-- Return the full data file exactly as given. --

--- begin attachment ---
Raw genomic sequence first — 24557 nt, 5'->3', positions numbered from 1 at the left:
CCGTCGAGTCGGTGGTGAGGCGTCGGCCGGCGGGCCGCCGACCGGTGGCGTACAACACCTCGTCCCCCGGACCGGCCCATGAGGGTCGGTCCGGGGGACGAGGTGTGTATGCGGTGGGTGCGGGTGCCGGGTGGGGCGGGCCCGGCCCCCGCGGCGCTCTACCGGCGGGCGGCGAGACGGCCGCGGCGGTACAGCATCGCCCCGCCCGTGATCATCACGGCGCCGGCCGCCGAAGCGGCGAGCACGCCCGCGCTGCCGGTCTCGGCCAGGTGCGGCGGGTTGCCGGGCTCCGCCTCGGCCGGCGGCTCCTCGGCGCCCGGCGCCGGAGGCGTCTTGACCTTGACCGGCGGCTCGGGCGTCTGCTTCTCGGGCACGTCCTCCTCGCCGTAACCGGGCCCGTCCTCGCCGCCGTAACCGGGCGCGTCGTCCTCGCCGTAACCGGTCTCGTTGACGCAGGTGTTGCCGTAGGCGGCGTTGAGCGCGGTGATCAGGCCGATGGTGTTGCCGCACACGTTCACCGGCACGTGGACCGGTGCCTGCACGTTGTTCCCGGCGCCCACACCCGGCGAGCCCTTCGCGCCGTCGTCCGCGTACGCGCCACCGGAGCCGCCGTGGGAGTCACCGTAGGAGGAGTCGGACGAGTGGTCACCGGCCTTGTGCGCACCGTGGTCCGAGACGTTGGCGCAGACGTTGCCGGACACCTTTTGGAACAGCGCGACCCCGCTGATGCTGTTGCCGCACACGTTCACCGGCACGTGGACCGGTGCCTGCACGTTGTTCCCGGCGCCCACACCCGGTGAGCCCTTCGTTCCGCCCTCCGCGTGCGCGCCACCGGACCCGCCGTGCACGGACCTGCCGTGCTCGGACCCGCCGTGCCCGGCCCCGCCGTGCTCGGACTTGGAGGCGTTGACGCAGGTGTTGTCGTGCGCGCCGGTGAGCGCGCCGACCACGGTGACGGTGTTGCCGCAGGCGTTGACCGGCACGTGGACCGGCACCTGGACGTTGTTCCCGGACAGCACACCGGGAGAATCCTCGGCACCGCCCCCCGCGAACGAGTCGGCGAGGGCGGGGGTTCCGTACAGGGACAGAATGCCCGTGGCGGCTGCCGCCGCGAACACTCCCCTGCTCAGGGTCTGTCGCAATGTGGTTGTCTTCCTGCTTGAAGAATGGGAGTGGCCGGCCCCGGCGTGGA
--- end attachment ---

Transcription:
Raw genomic sequence first — 24557 nt, 5'->3', positions numbered from 1 at the left:
CCGTCGAGTCGGTGGTGAGGCGTCGGCCGGCGGGCCGCCGACCGGTGGCGTACAACACCTCGTCCCCCGGACCGGCCCATGAGGGTCGGTCCGGGGGACGAGGTGTGTATGCGGTGGGTGCGGGTGCCGGGTGGGGCGGGCCCGGCCCCCGCGGCGCTCTACCGGCGGGCGGCGAGACGGCCGCGGCGGTACAGCATCGCCCCGCCCGTGATCATCACGGCGCCGGCCGCCGAAGCGGCGAGCACGCCCGCGCTGCCGGTCTCGGCCAGGTGCGGCGGGTTGCCGGGCTCCGCCTCGGCCGGCGGCTCCTCGGCGCCCGGCGCCGGAGGCGTCTTGACCTTGACCGGCGGCTCGGGCGTCTGCTTCTCGGGCACGTCCTCCTCGCCGTAACCGGGCCCGTCCTCGCCGCCGTAACCGGGCGCGTCGTCCTCGCCGTAACCGGTCTCGTTGACGCAGGTGTTGCCGTAGGCGGCGTTGAGCGCGGTGATCAGGCCGATGGTGTTGCCGCACACGTTCACCGGCACGTGGACCGGTGCCTGCACGTTGTTCCCGGCGCCCACACCCGGCGAGCCCTTCGCGCCGTCGTCCGCGTACGCGCCACCGGAGCCGCCGTGGGAGTCACCGTAGGAGGAGTCGGACGAGTGGTCACCGGCCTTGTGCGCACCGTGGTCCGAGACGTTGGCGCAGACGTTGCCGGACACCTTTTGGAACAGCGCGACCCCGCTGATGCTGTTGCCGCACACGTTCACCGGCACGTGGACCGGTGCCTGCACGTTGTTCCCGGCGCCCACACCCGGTGAGCCCTTCGTTCCGCCCTCCGCGTGCGCGCCACCGGACCCGCCGTGCACGGACCTGCCGTGCTCGGACCCGCCGTGCCCGGCCCCGCCGTGCTCGGACTTGGAGGCGTTGACGCAGGTGTTGTCGTGCGCGCCGGTGAGCGCGCCGACCACGGTGACGGTGTTGCCGCAGGCGTTGACCGGCACGTGGACCGGCACCTGGACGTTGTTCCCGGACAGCACACCGGGAGAATCCTCGGCACCGCCCCCCGCGAACGAGTCGGCGAGGGCGGGGGTTCCGTACAGGGACAGAATGCCCGTGGCGGCTGCCGCCGCGAACACTCCCCTGCTCAGGGTCTGTCGCAATGTGGTTGTCTTCCTGCTTGAAGAATGGGAGTGGCCGGCCCCGGCGTGGA